How to Uncover Insights in Marketing Research

/ Thoughtspace - General, Strategy, Targeting

The tools we use to conduct marketing research and understand our audiences and industries are constantly evolving. Traditionally, syndicated research tools have been the go-to resources to understand media consumption and behaviors. But brand challenges require much more than knowing how many hours a day consumers watch TV. 

How to Find Meaningful Marketing Research Insights

Use both qualitative and quantitative research to unveil unique learnings for brands. From social listening tools to focus groups to macro-level industry reports, you need multiple sources to achieve a 360 degree view. Instead of always turning to the same default tools and platforms, take on a journalistic mentality. 

Lean into your creative side. Use out of the box tactics to search for answers to questions such as: 

  • What’s the press coverage on this topic? 
  • What changes are happening in the vertical? 
  • What’s happening in adjacent industries? 

From this type of information sourcing, you can better contextualize syndicated research to build custom insights for your brand. It’s also important to look at your own historical data, when available. Evaluate what’s been successful and not in order to provide a starting point to build baseline learnings.   

Balancing the Art and Science of Market Research

Marketing research is both an art and a science. You need some specific numbers to justify assumptions and hypotheses. But there’s also an element of simply trusting your intuition. A lot of times it’s right and a lot cheaper than running complex, time consuming studies. Your team’s instinct and experience is going to become increasingly valuable in finding insights and closing the gaps. Sometimes, simply understanding your audience reveals more than any survey could tell you. 

A great way to do this is just mimicking them for a while. If your audience are heavy Twitter users and the data indicates they use certain hashtags – actually read through that content. Go to the subreddits they might frequent. Watch the things they’re watching. Really explore and see if you can dig out insights based on how your audience is living day to day.  

Avoiding Research Pitfalls

With so much data available, you can use research to essentially prove any point you want. This makes it easy for bias to creep into statistics, intentional or not. If you think the audience is Millennial Moms, there will be evidence somewhere pointing to confirm this assumption.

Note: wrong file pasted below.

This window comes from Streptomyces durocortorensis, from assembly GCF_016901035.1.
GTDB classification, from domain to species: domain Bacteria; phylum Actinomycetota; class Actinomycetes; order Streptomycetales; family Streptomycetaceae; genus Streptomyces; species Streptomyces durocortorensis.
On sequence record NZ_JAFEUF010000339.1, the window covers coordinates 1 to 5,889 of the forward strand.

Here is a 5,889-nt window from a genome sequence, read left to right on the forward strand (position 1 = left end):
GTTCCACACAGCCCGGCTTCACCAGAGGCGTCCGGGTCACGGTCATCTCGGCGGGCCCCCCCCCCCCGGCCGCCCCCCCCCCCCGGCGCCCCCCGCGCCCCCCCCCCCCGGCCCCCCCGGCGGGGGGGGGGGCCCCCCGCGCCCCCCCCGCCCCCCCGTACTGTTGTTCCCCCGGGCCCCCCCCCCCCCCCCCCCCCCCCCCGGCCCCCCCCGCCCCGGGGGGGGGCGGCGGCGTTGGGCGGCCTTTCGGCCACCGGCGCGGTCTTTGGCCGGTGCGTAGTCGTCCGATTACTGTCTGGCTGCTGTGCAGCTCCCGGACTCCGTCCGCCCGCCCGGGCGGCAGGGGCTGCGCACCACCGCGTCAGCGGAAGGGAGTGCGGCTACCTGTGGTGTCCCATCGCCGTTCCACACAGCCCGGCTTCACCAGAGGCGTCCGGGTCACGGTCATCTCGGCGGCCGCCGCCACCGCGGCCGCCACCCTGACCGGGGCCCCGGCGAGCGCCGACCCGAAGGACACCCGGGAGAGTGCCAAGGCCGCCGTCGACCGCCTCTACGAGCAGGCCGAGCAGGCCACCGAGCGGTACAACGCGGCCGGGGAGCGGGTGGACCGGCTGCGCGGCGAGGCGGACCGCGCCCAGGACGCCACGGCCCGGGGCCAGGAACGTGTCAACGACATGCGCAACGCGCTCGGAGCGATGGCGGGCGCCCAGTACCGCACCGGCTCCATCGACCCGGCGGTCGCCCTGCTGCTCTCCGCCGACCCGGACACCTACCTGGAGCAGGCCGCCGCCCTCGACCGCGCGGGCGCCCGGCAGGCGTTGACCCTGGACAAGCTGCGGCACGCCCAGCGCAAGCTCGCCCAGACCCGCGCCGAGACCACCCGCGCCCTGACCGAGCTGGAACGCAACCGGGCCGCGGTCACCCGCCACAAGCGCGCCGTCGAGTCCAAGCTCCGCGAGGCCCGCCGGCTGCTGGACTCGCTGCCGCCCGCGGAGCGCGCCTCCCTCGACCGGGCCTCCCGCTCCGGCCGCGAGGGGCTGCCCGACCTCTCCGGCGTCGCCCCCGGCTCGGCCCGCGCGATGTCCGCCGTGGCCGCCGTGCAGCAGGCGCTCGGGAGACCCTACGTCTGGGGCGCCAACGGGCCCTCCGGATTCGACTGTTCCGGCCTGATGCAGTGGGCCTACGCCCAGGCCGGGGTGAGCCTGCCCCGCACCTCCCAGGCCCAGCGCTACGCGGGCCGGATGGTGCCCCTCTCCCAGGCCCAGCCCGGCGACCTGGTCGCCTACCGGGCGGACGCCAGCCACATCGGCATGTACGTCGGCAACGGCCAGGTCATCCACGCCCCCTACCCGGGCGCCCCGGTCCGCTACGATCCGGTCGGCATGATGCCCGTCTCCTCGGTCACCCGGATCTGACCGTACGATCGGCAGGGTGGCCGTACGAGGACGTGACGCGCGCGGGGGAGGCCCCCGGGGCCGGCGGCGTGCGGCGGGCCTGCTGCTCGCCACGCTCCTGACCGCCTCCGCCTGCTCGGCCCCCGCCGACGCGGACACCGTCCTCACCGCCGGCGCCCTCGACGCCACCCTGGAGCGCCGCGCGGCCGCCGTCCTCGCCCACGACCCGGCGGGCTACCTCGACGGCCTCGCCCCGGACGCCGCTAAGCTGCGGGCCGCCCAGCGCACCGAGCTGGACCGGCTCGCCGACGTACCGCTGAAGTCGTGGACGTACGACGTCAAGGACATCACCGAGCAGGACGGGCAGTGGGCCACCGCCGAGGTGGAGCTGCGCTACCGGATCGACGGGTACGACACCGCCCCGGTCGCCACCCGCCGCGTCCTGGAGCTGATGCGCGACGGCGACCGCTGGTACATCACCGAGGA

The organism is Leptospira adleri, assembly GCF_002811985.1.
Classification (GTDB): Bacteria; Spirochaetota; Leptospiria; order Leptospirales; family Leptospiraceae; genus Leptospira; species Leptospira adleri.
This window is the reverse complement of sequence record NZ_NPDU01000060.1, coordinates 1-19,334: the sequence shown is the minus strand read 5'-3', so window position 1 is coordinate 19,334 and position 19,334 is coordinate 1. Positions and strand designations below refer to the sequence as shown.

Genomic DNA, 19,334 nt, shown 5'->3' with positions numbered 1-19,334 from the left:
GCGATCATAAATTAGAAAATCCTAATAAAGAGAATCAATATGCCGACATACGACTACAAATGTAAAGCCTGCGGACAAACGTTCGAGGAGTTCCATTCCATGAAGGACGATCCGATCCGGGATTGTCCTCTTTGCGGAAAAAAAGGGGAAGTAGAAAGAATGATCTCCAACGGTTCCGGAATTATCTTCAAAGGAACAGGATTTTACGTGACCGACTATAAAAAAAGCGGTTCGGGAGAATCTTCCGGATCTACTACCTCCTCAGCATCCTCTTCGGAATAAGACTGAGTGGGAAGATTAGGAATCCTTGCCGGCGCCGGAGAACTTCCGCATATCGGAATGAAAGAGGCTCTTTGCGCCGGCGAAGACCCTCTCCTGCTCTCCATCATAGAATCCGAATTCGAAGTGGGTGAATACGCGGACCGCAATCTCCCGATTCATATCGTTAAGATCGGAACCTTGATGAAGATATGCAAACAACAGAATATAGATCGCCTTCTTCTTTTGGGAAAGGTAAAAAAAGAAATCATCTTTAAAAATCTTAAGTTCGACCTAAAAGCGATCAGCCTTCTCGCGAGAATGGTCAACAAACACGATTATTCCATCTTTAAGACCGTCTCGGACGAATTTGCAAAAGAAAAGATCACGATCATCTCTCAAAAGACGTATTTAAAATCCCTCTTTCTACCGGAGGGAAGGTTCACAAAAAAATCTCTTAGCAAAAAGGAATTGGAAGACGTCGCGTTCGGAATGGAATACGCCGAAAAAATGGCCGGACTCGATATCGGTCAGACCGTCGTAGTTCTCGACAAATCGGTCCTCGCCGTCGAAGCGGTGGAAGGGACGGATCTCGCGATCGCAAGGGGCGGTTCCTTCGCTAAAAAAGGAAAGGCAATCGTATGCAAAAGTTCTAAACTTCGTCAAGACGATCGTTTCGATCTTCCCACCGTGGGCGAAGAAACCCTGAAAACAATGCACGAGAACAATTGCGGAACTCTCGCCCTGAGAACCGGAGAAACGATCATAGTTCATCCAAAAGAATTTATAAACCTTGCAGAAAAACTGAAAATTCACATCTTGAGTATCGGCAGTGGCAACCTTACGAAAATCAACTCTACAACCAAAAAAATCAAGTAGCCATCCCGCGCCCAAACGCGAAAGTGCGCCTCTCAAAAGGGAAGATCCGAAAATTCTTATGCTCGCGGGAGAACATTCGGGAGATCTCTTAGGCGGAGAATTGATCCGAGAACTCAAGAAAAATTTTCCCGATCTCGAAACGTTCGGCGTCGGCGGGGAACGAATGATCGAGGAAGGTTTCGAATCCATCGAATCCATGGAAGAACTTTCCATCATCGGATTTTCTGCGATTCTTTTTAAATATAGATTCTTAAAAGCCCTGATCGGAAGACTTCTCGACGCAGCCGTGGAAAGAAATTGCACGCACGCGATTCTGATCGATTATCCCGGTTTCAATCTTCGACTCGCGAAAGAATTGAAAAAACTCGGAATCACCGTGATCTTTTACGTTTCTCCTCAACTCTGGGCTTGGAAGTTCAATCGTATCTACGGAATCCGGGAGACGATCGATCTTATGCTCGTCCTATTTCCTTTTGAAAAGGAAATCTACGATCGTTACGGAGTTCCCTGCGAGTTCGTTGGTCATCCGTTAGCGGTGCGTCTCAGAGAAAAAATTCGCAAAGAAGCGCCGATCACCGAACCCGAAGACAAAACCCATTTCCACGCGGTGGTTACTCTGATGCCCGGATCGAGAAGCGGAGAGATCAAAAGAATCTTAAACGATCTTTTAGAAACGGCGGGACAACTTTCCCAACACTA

To avoid this, be transparent when your data does not back up your hypothesis. This is one of the more powerful things you can do to form trusting relationships with your colleagues and clients. It’s okay to admit if the research is refuting your initial assumption. Be honest and adjust to continue making your marketing smarter.  

Additionally, when using third-party studies, it’s important to remember that people answering surveys aren’t always going to be completely truthful about their media consumption or lifestyle. Take a step back before blindly trusting what you’re reading and hearing.

Finding the Big Idea

Strategists are always digging for the big idea. The groundbreaking tactic, message, or plan the world has never seen before and will make you millions. If you have a predestined big idea in your head, don’t let that blind you from finding something even better. You need to ground yourself by exploring a variety of research sources without forcing anything. Allow the data to weave together a story rather than reverse engineering your predetermined story. 

In the impending privacy-first marketing landscape, there will be more emphasis on planning and finding the right research. Decision making is coming back to the hands of marketers, rather than left to platform algorithms. Take a balanced, creative approach to the research process and unlock the most meaningful insights to improve your bottom line. 

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